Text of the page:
Environmental limitations to photosynthesis in subalpine plants of the Central Rocky Mountains, USA

W. K. Smith, Evan H Delucia, A. K. Knapp

Research output: Contribution to journalArticle

Abstract

Studies using field gas exchange measurements of photosynthetic carbon assimilation in the dominant tree species indicate that prolonged, near-freezing air temperatures and cool soil temperatures (<80°C) exert a strong inhibition during early summer. Soil drying appears to have potentially strong influences only at lower elevations while the stomatal response to air dryness is secondary during most of summer. -from Authors

Original languageEnglish (US)
Pages (from-to)199-206
Number of pages8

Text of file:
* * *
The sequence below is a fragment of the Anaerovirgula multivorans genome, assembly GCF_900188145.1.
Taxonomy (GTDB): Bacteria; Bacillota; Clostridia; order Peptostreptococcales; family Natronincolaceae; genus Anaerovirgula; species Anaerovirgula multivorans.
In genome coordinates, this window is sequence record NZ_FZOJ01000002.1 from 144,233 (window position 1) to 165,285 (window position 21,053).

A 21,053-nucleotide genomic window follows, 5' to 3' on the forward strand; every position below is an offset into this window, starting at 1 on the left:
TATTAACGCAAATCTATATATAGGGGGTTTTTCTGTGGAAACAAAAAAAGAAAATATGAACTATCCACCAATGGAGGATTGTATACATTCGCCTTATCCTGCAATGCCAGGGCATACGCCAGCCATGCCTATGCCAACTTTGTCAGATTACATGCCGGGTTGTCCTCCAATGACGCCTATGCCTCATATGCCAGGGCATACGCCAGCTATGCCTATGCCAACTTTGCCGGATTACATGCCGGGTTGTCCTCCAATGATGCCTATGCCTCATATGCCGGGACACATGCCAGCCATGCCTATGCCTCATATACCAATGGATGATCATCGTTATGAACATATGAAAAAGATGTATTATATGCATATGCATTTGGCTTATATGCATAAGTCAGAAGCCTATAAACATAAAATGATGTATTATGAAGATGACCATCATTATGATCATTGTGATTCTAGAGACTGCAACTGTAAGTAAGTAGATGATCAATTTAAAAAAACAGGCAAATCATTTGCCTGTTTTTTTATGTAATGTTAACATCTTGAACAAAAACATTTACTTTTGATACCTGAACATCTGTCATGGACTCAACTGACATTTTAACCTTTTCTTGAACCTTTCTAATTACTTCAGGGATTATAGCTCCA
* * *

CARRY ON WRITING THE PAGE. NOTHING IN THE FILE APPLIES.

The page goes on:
JournalGeneral Technical Report - US Department of Agriculture, Forest Service
Issue numberRM-149
StatePublished - Jan 1 1987
Externally publishedYes

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photosynthesis
mountain
summer
gas exchange
soil temperature
freezing
air temperature
carbon
air
soil
drying
field study
assimilation

ASJC Scopus subject areas

  • Environmental Science(all)
  • Earth and Planetary Sciences(all)

Cite this

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abstract = "Studies using field gas exchange measurements of photosynthetic carbon assimilation in the dominant tree species indicate that prolonged, near-freezing air temperatures and cool soil temperatures (<80°C) exert a strong inhibition during early summer. Soil drying appears to have potentially strong influences only at lower elevations while the stomatal response to air dryness is secondary during most of summer. -from Authors",
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